When interest rates are low the capital values of fixed rate and high yield bonds rise. So why are we are now negative towards fixed rate bond funds?
A bond is either a loan to a government or a company for a given rate of return, the yield (fixed or index linked) with the nominal value of the bond i.e. the debt paid back at the end of the term. Think of them just like an interest only mortgage or loan.
If you lend money to the government by buying a bond/gilt e.g. for £100 at 2% pa fixed 20 years you will receive £2pa income and capital repayment in 20 years. If the Bank of England’s base interest rates were only 1% pa when you bought, then you are making a premium of 1% over and above cash rates i.e. 2% pa instead of 1% pa.
If cash interest rates fall to 0.5%pa. You will still be making £2pa on your bond as it is fixed. However the capital (resale) value of your fixed rate bond will have increased. This is because:
Other investors in bonds, due to the bank interest rate being cut to 0.5%pa, may now only want a return on bonds of 1.5%pa (1 % over base rates). Your bond £100 nominal value, paying 2% will then have a equivalent market value higher than you paid because other investors only want a 1.5% pa return on bonds.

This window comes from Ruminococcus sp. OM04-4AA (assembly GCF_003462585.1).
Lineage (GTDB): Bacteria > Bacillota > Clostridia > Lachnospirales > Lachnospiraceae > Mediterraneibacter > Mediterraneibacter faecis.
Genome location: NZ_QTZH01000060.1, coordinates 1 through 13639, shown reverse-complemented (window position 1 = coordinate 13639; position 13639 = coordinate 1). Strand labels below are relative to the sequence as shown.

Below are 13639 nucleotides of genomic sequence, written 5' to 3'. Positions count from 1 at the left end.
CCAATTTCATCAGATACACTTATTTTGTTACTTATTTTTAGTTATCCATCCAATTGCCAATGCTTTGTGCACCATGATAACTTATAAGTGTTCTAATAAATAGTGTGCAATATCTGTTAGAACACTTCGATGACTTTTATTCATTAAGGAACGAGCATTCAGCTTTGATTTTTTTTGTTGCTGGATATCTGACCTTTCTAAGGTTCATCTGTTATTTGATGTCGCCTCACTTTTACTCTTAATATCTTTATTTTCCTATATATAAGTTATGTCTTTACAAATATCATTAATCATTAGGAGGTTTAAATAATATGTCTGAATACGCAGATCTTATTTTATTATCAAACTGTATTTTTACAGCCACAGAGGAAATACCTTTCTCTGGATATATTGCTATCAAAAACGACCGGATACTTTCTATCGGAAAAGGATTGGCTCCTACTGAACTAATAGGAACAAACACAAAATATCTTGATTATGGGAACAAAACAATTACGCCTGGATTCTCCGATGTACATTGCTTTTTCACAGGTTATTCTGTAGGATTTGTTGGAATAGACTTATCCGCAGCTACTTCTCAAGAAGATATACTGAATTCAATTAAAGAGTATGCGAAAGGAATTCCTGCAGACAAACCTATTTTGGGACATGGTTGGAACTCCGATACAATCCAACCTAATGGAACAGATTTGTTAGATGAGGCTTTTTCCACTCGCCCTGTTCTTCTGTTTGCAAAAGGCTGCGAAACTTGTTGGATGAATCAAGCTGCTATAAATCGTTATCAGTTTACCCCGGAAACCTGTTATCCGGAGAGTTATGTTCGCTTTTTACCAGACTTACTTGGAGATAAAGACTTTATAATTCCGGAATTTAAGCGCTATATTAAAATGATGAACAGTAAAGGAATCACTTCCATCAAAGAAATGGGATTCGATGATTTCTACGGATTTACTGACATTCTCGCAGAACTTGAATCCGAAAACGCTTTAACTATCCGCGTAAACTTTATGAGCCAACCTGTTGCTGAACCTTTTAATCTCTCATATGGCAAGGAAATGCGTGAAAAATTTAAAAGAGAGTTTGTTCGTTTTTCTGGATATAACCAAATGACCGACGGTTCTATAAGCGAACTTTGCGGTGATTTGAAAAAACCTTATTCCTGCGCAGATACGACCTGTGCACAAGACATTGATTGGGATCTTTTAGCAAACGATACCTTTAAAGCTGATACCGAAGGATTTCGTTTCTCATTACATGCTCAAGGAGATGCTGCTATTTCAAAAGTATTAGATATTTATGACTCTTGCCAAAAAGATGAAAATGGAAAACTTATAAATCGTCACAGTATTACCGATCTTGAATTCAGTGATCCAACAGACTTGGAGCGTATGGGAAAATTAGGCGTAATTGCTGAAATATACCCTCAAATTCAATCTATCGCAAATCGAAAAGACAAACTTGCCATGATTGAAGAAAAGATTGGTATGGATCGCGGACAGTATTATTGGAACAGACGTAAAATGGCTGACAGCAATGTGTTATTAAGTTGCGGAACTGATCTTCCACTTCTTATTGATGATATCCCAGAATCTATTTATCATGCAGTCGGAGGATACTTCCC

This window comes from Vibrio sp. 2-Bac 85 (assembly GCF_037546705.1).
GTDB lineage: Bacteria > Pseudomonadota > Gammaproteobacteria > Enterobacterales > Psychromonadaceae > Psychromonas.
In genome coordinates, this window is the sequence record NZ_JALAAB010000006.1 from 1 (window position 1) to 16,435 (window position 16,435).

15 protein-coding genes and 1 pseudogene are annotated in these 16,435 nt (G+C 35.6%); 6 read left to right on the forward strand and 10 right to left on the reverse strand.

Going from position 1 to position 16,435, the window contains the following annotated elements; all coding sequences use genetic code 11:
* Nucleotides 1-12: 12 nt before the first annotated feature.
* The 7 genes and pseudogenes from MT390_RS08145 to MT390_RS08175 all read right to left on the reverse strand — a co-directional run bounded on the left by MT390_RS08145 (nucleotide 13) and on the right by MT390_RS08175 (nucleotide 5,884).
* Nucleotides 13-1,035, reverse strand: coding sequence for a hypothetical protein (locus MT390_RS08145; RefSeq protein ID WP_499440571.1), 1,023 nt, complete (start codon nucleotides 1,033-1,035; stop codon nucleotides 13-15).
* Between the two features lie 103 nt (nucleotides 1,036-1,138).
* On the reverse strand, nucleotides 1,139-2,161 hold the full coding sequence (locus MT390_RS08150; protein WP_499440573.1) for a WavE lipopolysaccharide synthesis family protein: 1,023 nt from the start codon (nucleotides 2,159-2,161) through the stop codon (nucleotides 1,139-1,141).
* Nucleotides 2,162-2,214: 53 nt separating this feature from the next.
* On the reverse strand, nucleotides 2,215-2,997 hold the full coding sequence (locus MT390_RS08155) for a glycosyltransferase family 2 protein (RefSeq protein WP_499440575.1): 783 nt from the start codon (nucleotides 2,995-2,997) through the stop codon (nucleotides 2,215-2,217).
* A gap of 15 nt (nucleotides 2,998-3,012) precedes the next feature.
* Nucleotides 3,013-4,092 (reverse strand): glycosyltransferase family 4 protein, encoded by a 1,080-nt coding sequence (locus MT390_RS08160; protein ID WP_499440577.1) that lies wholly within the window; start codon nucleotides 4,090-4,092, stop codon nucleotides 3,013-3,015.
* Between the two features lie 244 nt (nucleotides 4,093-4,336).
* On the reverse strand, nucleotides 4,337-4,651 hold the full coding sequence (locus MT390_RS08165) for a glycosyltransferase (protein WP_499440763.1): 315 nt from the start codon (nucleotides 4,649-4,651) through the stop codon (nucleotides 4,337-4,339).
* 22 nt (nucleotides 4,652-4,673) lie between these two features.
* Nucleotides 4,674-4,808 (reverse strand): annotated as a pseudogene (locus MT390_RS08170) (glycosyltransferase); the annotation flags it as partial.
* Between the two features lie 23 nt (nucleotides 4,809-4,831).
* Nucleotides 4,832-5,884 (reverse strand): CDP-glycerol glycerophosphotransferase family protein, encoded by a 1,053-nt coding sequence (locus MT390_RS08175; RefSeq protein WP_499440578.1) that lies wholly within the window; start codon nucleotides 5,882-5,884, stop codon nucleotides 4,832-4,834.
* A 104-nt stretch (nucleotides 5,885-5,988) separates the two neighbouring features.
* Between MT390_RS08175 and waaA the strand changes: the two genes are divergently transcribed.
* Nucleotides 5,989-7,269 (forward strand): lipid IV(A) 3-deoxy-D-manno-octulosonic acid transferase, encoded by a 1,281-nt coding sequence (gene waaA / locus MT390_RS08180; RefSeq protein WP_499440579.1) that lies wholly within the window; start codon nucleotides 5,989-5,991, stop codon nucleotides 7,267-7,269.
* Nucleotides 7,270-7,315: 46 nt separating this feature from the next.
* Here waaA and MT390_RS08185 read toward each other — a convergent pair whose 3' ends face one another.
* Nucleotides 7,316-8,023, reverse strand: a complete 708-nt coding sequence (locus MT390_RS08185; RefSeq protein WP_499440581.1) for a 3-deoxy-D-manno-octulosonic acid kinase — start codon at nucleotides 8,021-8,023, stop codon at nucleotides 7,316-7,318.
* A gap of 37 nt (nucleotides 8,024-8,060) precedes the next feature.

Your bond is paying £2pa. Investors looking for a yield now of just 1.5%pa - would pay £133.34 for your bond. Your £100 nominal value bond now has a market value of £133.34.
£2pa (your fixed bond income) divided by new market value £133.34 (that another investor would pay for it) X 100 = 1.5% pa
We have seen base interest rates fall since Brexit. We have seen base interest rates fall even further during the coronavirus pandemic an they could even go negative. The means that fixed rate government bonds, in particular, have increased in market/capital values. Up 33% in the above example of a 0.5%pa rate cut.
We are therefore negative now for fixed rate bond funds as we believe they are at or close to their high point.
Inflation Linked Bonds
Looking to the future, inflation will fall during coronavirus and could go negative initially after coronavirus, with the globe in recession. This is the time to invest in inflation linked funds as their prices are cheaper.
Initially, in a post virus world, the value may fall, but our long term outlook for index linked gilts and bond funds is now positive as we believe inflation will rise, driving demand for index linked stocks.